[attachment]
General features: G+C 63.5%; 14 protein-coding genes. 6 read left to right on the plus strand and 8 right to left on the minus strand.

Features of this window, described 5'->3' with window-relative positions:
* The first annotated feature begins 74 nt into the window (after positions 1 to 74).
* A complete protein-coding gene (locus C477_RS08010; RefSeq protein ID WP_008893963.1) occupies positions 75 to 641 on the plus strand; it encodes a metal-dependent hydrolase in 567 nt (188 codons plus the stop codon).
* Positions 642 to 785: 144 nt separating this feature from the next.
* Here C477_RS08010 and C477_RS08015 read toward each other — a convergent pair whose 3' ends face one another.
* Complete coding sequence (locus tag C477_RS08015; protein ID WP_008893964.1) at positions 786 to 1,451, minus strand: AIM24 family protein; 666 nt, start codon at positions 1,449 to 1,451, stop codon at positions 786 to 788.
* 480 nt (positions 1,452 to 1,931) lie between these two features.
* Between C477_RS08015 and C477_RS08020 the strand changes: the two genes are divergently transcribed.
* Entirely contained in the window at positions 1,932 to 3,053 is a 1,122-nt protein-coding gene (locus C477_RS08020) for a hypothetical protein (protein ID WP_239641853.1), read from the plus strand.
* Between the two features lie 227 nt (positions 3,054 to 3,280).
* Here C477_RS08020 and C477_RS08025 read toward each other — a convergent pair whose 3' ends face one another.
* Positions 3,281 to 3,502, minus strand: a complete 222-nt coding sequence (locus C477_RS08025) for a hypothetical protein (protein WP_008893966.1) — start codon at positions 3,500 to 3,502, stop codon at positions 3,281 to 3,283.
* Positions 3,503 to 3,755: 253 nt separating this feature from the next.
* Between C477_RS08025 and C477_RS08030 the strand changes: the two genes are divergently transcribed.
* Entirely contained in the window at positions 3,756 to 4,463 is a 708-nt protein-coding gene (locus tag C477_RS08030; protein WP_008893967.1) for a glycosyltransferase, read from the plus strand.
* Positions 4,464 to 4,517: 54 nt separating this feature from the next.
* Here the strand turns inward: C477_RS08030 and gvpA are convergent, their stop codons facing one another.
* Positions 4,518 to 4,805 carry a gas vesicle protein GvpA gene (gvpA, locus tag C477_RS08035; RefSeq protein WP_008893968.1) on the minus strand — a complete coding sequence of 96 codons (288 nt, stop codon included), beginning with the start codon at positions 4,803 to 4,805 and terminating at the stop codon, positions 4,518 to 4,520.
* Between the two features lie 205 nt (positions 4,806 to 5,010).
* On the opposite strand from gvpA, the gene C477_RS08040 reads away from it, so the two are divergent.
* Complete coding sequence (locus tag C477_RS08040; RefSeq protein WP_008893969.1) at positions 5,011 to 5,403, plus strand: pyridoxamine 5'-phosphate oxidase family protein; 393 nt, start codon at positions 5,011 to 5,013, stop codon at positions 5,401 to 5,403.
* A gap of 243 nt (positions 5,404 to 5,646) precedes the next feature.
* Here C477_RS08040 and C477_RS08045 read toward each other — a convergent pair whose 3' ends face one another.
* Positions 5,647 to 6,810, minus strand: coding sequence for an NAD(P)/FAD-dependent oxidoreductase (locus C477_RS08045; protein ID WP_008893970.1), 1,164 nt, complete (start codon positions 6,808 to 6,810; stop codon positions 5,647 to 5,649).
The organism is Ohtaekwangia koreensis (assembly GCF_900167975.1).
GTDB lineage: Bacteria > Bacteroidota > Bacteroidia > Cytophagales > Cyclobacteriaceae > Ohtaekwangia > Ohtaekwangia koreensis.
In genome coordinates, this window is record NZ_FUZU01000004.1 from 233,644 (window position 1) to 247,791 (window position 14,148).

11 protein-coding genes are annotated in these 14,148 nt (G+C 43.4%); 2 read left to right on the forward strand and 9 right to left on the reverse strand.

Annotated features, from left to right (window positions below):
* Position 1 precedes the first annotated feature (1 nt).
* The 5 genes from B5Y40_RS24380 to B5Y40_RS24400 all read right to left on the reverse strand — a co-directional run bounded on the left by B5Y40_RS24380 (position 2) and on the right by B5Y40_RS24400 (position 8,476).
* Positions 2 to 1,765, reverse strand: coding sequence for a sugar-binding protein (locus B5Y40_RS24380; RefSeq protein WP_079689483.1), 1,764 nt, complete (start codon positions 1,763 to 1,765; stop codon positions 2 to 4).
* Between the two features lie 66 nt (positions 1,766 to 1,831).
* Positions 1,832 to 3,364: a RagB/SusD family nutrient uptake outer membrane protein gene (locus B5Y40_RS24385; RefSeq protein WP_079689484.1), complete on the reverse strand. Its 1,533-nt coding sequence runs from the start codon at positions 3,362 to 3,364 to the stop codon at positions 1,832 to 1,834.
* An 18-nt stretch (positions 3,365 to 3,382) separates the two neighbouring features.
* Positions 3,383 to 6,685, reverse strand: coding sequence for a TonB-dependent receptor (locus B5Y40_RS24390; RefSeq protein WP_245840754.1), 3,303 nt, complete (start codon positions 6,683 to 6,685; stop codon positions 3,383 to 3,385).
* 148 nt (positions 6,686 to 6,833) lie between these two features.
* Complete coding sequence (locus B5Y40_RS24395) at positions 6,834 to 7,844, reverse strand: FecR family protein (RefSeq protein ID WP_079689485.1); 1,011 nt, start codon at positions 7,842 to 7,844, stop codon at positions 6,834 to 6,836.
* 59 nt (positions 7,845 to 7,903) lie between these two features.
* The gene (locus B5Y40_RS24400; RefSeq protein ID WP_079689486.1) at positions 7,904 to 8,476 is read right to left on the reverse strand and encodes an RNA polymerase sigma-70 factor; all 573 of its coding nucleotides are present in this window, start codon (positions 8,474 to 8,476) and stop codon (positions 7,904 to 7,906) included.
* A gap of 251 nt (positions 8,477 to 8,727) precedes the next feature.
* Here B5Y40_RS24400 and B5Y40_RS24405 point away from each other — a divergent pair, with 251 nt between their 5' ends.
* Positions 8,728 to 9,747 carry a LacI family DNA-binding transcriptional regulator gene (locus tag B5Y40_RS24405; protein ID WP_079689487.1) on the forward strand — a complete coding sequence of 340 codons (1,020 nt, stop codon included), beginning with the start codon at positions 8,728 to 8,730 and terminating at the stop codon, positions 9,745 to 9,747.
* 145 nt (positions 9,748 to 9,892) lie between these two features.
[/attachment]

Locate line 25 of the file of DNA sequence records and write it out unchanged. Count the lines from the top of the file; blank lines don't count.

* Positions 5,647 to 6,810, minus strand: coding sequence for an NAD(P)/FAD-dependent oxidoreductase (locus C477_RS08045; protein ID WP_008893970.1), 1,164 nt, complete (start codon positions 6,808 to 6,810; stop codon positions 5,647 to 5,649).